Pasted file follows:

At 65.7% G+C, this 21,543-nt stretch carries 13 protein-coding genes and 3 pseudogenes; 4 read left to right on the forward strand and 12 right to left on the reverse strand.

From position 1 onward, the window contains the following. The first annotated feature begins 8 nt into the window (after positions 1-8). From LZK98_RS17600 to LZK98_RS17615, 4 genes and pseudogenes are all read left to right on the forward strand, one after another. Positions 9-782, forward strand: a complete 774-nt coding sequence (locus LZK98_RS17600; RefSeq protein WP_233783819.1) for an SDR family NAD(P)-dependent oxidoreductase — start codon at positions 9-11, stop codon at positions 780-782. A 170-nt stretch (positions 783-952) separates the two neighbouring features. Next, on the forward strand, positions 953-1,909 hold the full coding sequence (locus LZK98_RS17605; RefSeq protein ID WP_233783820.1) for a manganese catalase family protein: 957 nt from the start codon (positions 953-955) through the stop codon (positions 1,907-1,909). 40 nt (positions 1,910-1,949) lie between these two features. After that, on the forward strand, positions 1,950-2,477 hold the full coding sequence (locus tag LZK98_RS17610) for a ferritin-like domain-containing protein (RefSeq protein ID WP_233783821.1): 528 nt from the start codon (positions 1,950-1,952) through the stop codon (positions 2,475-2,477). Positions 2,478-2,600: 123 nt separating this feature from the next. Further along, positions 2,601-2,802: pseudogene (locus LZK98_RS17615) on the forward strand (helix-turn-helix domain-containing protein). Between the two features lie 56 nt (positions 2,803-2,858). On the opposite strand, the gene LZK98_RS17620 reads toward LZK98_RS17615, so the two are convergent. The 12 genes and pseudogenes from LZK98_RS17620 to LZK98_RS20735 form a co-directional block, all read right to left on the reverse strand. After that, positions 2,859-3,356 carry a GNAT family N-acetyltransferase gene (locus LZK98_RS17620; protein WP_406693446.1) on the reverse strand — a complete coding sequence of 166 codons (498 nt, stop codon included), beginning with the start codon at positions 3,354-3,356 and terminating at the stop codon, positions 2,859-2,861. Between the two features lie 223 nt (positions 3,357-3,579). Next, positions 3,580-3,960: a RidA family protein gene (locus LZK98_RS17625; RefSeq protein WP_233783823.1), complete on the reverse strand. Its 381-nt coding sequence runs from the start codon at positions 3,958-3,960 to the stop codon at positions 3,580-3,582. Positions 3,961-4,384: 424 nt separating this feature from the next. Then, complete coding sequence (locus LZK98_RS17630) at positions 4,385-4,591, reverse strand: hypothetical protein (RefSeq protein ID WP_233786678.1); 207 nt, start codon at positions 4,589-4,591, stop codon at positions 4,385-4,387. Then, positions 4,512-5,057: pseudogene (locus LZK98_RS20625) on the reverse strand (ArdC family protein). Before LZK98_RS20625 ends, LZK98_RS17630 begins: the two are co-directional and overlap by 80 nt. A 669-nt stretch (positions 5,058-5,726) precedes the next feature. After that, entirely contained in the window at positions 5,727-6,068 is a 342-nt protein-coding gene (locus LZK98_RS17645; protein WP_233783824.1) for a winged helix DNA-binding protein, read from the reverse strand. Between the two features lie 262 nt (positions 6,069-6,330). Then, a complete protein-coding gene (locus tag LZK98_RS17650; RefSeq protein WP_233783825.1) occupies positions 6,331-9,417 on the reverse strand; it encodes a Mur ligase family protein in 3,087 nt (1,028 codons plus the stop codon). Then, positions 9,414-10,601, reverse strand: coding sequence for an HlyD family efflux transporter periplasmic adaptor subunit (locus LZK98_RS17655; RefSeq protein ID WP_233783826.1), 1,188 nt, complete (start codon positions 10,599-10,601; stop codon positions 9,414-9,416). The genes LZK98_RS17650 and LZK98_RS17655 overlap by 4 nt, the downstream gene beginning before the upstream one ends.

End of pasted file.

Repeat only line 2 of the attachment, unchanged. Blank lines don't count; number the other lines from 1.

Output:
From position 1 onward, the window contains the following. The first annotated feature begins 8 nt into the window (after positions 1-8). From LZK98_RS17600 to LZK98_RS17615, 4 genes and pseudogenes are all read left to right on the forward strand, one after another. Positions 9-782, forward strand: a complete 774-nt coding sequence (locus LZK98_RS17600; RefSeq protein WP_233783819.1) for an SDR family NAD(P)-dependent oxidoreductase — start codon at positions 9-11, stop codon at positions 780-782. A 170-nt stretch (positions 783-952) separates the two neighbouring features. Next, on the forward strand, positions 953-1,909 hold the full coding sequence (locus LZK98_RS17605; RefSeq protein ID WP_233783820.1) for a manganese catalase family protein: 957 nt from the start codon (positions 953-955) through the stop codon (positions 1,907-1,909). 40 nt (positions 1,910-1,949) lie between these two features. After that, on the forward strand, positions 1,950-2,477 hold the full coding sequence (locus tag LZK98_RS17610) for a ferritin-like domain-containing protein (RefSeq protein ID WP_233783821.1): 528 nt from the start codon (positions 1,950-1,952) through the stop codon (positions 2,475-2,477). Positions 2,478-2,600: 123 nt separating this feature from the next. Further along, positions 2,601-2,802: pseudogene (locus LZK98_RS17615) on the forward strand (helix-turn-helix domain-containing protein). Between the two features lie 56 nt (positions 2,803-2,858). On the opposite strand, the gene LZK98_RS17620 reads toward LZK98_RS17615, so the two are convergent. The 12 genes and pseudogenes from LZK98_RS17620 to LZK98_RS20735 form a co-directional block, all read right to left on the reverse strand. After that, positions 2,859-3,356 carry a GNAT family N-acetyltransferase gene (locus LZK98_RS17620; protein WP_406693446.1) on the reverse strand — a complete coding sequence of 166 codons (498 nt, stop codon included), beginning with the start codon at positions 3,354-3,356 and terminating at the stop codon, positions 2,859-2,861. Between the two features lie 223 nt (positions 3,357-3,579). Next, positions 3,580-3,960: a RidA family protein gene (locus LZK98_RS17625; RefSeq protein WP_233783823.1), complete on the reverse strand. Its 381-nt coding sequence runs from the start codon at positions 3,958-3,960 to the stop codon at positions 3,580-3,582. Positions 3,961-4,384: 424 nt separating this feature from the next. Then, complete coding sequence (locus LZK98_RS17630) at positions 4,385-4,591, reverse strand: hypothetical protein (RefSeq protein ID WP_233786678.1); 207 nt, start codon at positions 4,589-4,591, stop codon at positions 4,385-4,387. Then, positions 4,512-5,057: pseudogene (locus LZK98_RS20625) on the reverse strand (ArdC family protein). Before LZK98_RS20625 ends, LZK98_RS17630 begins: the two are co-directional and overlap by 80 nt. A 669-nt stretch (positions 5,058-5,726) precedes the next feature. After that, entirely contained in the window at positions 5,727-6,068 is a 342-nt protein-coding gene (locus LZK98_RS17645; protein WP_233783824.1) for a winged helix DNA-binding protein, read from the reverse strand. Between the two features lie 262 nt (positions 6,069-6,330). Then, a complete protein-coding gene (locus tag LZK98_RS17650; RefSeq protein WP_233783825.1) occupies positions 6,331-9,417 on the reverse strand; it encodes a Mur ligase family protein in 3,087 nt (1,028 codons plus the stop codon). Then, positions 9,414-10,601, reverse strand: coding sequence for an HlyD family efflux transporter periplasmic adaptor subunit (locus LZK98_RS17655; RefSeq protein ID WP_233783826.1), 1,188 nt, complete (start codon positions 10,599-10,601; stop codon positions 9,414-9,416). The genes LZK98_RS17650 and LZK98_RS17655 overlap by 4 nt, the downstream gene beginning before the upstream one ends.